In 1976 when Omaha Public Schools enacted its desegregation plan, Martin Luther King Middle School evolved into one of two ninth grade centers, serving students from many parts of the city. Twelve years later in 1988, the school moved to the site of the old Horace Mann Junior High, at 3720 Florence Blvd., becoming King Science and Technology Magnet Center.[9] Its previous location on Maple became King Elementary.

The concept of the magnet program introduced in the 1980s was to provide unique benefits in the form of focused subject matter – like science and technology – taught by specialized teachers as a way to add interest for “voluntary integration.”[10] King was an early example of the success for the model – in 1999, 446 students entered a lottery to compete for only 15 available spots in the 5th grade class.[11] The trend continued, with rare amenities like a planetarium, multimedia rooms, and lab spaces for both science and technology classes attracting families from around the district.

Although Martin Luther King Middle School has had a variety of identities over the last 50 years, its legacy has always been to provide an excellent education to deserving students. As King Science and Technology Center today, it continues to serve a multi-racial student body from across the city.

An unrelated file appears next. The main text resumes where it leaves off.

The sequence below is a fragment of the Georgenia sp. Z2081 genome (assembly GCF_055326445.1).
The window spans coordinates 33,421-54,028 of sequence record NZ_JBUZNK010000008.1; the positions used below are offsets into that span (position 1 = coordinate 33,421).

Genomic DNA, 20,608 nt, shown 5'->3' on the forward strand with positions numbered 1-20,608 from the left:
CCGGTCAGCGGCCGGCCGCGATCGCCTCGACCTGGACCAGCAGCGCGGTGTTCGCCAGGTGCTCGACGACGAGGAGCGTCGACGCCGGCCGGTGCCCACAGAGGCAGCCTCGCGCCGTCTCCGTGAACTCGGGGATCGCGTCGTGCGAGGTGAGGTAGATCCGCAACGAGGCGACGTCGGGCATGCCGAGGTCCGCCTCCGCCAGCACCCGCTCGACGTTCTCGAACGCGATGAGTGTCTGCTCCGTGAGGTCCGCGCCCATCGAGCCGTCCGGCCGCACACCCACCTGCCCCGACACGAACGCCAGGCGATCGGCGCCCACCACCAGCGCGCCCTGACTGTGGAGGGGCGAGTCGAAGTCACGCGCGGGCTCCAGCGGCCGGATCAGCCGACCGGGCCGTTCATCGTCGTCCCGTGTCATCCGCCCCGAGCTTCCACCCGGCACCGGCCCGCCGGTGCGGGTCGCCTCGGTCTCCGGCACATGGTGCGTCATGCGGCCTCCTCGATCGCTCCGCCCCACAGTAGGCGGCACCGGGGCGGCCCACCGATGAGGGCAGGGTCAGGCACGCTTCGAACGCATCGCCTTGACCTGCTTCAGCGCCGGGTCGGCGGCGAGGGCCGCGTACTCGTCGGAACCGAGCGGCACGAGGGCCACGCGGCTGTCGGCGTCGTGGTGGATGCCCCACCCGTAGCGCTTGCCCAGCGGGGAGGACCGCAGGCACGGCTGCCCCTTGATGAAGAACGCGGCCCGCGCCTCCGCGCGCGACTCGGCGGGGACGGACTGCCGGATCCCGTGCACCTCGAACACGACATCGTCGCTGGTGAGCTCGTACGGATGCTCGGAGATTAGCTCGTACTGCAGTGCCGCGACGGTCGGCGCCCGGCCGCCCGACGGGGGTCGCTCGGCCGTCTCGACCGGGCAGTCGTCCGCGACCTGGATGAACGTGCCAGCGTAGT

Photo from the MLKMS Dedication Program, 1974. Courtesy Douglas County Historical Society.

Ronco Construction. King Science Center Magnet School. Accessed 11 January 2023:

[1] Parsons, Dana. “Support Is Divided On New Race Group.” Omaha World-Herald. 9 August 1973, p. 8.

[2] “Hearing May Be Preview of School Suit.” Omaha World-Herald. 11 August 1973, p. 9.

[3] Ibid.

[4] Parsons, Dana. “Legal Aid Asks Part In School Racial Suit.” Omaha World-Herald. 12 October 1973, p. 17.

[5] Ibid.

[6] Ibid.

[7] Parrott, Larry. “Integrate Appeal Decision Monday.” Omaha World-Herald. 13 June 1975, p. 7.  

[8] “Decision Hailed by Black Leaders.” Omaha World-Herald. 13 June 1975, p. 7. 

[9] History of King Science and Technology Center. Accessed January 9, 2023:

[10] Willcoxon, Shelley. “Magnet School Attracts a Crowd.” Omaha World-Herald. 28 June 1988.